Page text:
United States Nuclear Regulatory Commission - Protecting People and the Environment


ACCESSION #:  9804130273

                       LICENSEE EVENT REPORT (LER)



FACILITY NAME:  Clinton Power Station                     PAGE: 1 OF 6



DOCKET NUMBER:  05000461



TITLE:  Incorrect Cable Resistance and Brake Horsepower Data Used

        in the Design of Divisions 1 and 2 Emergency Diesel

        Generator Vent Fans Results in design of Fan Motors Being

        Outside the Design Basis of the Plant



EVENT DATE:  09/29/86   LER #:  97-034-01   REPORT DATE:  04/03/98



OTHER FACILITIES INVOLVED:  None                    DOCKET NO:  05000



OPERATING MODE:  5   POWER LEVEL:  000



THIS REPORT IS SUBMITTED PURSUANT TO THE REQUIREMENTS OF 10 CFR

SECTION:

50.73(a)(2)(ii)

OTHER



LICENSEE CONTACT FOR THIS LER:

NAME:  A. B. Haumann, Nuclear Engineering

             Department                     TELEPHONE:  (217) 935-8881,

                                                        Extension 4078



COMPONENT FAILURE DESCRIPTION:

CAUSE:      SYSTEM:       COMPONENT:       MANUFACTURER:

REPORTABLE NPRDS:



SUPPLEMENTAL REPORT EXPECTED:  NO



ABSTRACT:



Station engineers determined that during degraded voltage conditions, the

Divisions 1 and 2 emergency diesel generator (EDG) room vent fans,

1VD01CA and 1VD01CB, could cause off-site power supply breakers to trip

on undervoltage during transient electrical bus loading conditions

associated with a block start Loss of Coolant Accident (LOCA).  Improper

cable resistance values and brake horsepower ratings were used in the

original design of the 1VD01CA and 1VD01CB vent fans.  This condition is

outside the design basis of the plant.  The cause of this event was

determined to be insufficient detail provided in a S&L standard and

design engineer's oversight when determining the brake horsepower ratings

of 1VD01CA and 1VD01CB.  Corrective actions include revising

calculations, developing a new cable impedance standard, providing

required reading for appropriate individuals on the new cable impedance

standard, verifying other S&L standards, and performing a plant

modification to correct this condition.  The cable resistance issue is

also reportable under 10CFR21.



END OF ABSTRACT



TEXT                                                          PAGE 2 OF 6



DESCRIPTION OF EVENT



On October 23, 1997, the plant was in Mode 4 (COLD SHUTDOWN) for the

sixth refueling outage (RF-6), and reactor [RCT] coolant temperature was

being maintained within a band of 100 to 120 degrees Fahrenheit (F) and

pressure was zero pounds per square inch (psi).  Engineers were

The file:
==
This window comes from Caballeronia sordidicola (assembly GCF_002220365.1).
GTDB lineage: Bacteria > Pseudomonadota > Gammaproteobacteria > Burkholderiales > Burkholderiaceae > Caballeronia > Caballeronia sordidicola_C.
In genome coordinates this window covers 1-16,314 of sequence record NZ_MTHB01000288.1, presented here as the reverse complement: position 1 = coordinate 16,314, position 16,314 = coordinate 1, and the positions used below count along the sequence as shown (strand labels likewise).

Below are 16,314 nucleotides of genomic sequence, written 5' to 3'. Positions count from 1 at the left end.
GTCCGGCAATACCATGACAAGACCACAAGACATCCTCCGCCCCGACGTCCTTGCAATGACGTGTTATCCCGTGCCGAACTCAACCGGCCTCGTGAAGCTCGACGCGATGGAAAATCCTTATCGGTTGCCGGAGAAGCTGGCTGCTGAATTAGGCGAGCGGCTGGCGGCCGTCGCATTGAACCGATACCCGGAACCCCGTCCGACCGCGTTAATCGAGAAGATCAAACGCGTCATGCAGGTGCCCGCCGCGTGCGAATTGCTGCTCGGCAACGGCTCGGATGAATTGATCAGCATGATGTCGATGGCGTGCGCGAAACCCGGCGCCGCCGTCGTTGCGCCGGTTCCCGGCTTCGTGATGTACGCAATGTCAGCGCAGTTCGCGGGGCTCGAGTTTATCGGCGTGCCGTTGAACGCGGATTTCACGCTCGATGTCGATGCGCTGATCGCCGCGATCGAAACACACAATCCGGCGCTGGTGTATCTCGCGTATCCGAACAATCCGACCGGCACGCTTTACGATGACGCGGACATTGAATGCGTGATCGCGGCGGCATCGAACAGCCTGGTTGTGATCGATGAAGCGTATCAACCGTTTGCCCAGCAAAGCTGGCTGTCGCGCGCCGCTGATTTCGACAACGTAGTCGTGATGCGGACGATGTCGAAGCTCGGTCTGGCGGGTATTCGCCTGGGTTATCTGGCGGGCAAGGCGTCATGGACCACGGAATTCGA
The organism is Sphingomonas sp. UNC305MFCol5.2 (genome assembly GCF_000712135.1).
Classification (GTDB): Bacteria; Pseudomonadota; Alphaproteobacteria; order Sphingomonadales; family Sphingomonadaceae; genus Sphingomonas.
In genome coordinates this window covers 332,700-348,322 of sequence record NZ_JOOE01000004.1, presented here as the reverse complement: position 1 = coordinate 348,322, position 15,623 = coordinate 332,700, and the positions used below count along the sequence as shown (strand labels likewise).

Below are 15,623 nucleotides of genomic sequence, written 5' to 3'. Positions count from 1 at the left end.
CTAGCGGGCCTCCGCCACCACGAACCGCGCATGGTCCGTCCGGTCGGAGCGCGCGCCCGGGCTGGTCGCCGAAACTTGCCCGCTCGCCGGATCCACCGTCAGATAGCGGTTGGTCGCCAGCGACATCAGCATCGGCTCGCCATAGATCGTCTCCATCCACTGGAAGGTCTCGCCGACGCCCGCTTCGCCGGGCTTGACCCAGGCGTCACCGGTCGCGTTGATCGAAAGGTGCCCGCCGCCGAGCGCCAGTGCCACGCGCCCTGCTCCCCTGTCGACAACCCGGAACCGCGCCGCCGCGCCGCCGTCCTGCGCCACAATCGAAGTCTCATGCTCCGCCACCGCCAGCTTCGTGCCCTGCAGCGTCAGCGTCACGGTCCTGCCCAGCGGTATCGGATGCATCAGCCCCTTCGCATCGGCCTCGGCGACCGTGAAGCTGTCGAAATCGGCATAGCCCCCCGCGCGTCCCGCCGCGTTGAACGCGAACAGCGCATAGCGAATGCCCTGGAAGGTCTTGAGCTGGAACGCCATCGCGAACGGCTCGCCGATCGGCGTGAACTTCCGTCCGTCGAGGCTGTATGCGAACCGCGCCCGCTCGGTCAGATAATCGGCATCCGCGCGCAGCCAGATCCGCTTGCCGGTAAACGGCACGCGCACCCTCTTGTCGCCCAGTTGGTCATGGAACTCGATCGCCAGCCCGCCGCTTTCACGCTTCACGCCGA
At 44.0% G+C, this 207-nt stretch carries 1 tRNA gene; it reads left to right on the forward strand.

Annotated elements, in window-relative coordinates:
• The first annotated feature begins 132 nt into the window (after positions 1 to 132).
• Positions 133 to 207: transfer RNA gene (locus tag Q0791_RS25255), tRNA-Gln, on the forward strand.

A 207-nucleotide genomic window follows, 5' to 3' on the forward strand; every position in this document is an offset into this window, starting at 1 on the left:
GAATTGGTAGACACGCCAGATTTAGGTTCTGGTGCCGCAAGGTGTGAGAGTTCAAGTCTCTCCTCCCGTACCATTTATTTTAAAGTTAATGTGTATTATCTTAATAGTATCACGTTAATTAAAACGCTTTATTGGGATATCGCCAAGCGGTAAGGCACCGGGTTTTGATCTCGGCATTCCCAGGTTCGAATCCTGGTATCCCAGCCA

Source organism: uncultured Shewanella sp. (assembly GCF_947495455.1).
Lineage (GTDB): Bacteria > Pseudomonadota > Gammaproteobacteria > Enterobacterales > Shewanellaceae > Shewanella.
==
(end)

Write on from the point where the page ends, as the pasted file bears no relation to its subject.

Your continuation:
investigating degraded voltage margins and identified that at least five

electrical voltage calculations for the Alternating Current (AC) [ED] and

Direct Current (DC) [EJ] electrical distribution system design used

improper cable [CBL] resistance data provided by Sargent & Lundy (S&L) in

Table B of S&L Standard ESA-102, "Electrical Engineering Standard for

Electrical and Physical Characteristics of Class B Electrical Cables.`

The standard established the Clinton Power Station (CPS) design basis

cable resistance used for determining cable tray [TY] loading and voltage

drop calculations.  Per S&L Power and Control Cable Specification

STD-EA-253, "General Specification for Power and Control Cable Insulated

with Ethylene-Propylene Rubber," CPS cables with voltage ratings at or

below 1 Kilovolts (KV) have "tin-coated" copper conductors; however,

Table B of Standard ESA-102 provides resistance data for "uncoated"

copper conductor cables.  Coated cables have higher resistance values

than uncoated cables and yield slightly lower equipment terminal voltages

than established in at least five electrical calculations.  Condition

report 1-97-10-414 was written to investigate and track this issue.  The

operations Shift Supervisor (SS) entered additional restraints against

restoring operability for Technical Specification (TS) Limiting Condition

for Operation (LCO) 3.8.2, "AC Sources-Shutdown," and 3.8.10,

"Distribution Systems-Shutdown," as operability per these TS LCOs was

already restrained for other reasons.



On December 19, 1997, engineering determined that the Divisions 1 and 2

emergency diesel generator room vent fans (FAN], 1VD01CA and 1VD01CB,

could cause the auxiliary power system to separate from the off-site

power source and transfer to the emergency on-site power system during a

Loss of Coolant Accident (LOCA) block start coincident with a degraded

offsite voltage condition.  This determination was based on increased

cable resistance due to tin coated conductors and higher than originally

calculated fan brake horsepower.  The brake horsepower for these fan

motors is based on a fan operating temperature of 96 degrees F.  Analysis

has identified that the fans are required to operate at temperatures

below 96 degrees F.  As air temperature decreases, more horsepower is

required to drive the fans.  The combination of increased brake

horsepower and cable resistance could cause the Divisions 1 and 2

emergency diesel generator room vent fans to exceed a 13 second starting